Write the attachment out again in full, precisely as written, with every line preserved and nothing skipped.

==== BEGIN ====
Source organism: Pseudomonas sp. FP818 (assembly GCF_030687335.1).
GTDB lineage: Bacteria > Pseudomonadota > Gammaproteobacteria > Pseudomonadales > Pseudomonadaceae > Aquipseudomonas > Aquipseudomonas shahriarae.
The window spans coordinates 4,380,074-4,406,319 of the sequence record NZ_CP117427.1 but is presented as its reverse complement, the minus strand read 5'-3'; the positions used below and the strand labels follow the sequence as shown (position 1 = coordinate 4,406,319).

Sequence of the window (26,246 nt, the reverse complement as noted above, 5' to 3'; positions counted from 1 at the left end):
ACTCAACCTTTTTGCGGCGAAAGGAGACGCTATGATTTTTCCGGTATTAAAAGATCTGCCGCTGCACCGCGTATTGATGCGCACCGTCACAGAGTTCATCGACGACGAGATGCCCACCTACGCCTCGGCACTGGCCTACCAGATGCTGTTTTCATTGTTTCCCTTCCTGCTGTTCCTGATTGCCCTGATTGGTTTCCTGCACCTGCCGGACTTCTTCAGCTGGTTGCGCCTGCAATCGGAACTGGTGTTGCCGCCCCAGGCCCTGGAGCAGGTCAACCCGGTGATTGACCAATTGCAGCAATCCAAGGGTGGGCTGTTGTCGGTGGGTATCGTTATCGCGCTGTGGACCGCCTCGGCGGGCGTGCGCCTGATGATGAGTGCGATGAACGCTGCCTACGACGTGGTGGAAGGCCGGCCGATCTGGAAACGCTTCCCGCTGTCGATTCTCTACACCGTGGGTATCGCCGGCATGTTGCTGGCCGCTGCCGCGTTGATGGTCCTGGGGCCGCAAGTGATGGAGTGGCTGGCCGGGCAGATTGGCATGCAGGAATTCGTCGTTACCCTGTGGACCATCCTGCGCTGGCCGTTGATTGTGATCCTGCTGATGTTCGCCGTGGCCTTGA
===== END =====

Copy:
Source organism: Pseudomonas sp. FP818 (assembly GCF_030687335.1).
GTDB lineage: Bacteria > Pseudomonadota > Gammaproteobacteria > Pseudomonadales > Pseudomonadaceae > Aquipseudomonas > Aquipseudomonas shahriarae.
The window spans coordinates 4,380,074-4,406,319 of the sequence record NZ_CP117427.1 but is presented as its reverse complement, the minus strand read 5'-3'; the positions used below and the strand labels follow the sequence as shown (position 1 = coordinate 4,406,319).

Sequence of the window (26,246 nt, the reverse complement as noted above, 5' to 3'; positions counted from 1 at the left end):
ACTCAACCTTTTTGCGGCGAAAGGAGACGCTATGATTTTTCCGGTATTAAAAGATCTGCCGCTGCACCGCGTATTGATGCGCACCGTCACAGAGTTCATCGACGACGAGATGCCCACCTACGCCTCGGCACTGGCCTACCAGATGCTGTTTTCATTGTTTCCCTTCCTGCTGTTCCTGATTGCCCTGATTGGTTTCCTGCACCTGCCGGACTTCTTCAGCTGGTTGCGCCTGCAATCGGAACTGGTGTTGCCGCCCCAGGCCCTGGAGCAGGTCAACCCGGTGATTGACCAATTGCAGCAATCCAAGGGTGGGCTGTTGTCGGTGGGTATCGTTATCGCGCTGTGGACCGCCTCGGCGGGCGTGCGCCTGATGATGAGTGCGATGAACGCTGCCTACGACGTGGTGGAAGGCCGGCCGATCTGGAAACGCTTCCCGCTGTCGATTCTCTACACCGTGGGTATCGCCGGCATGTTGCTGGCCGCTGCCGCGTTGATGGTCCTGGGGCCGCAAGTGATGGAGTGGCTGGCCGGGCAGATTGGCATGCAGGAATTCGTCGTTACCCTGTGGACCATCCTGCGCTGGCCGTTGATTGTGATCCTGCTGATGTTCGCCGTGGCCTTGA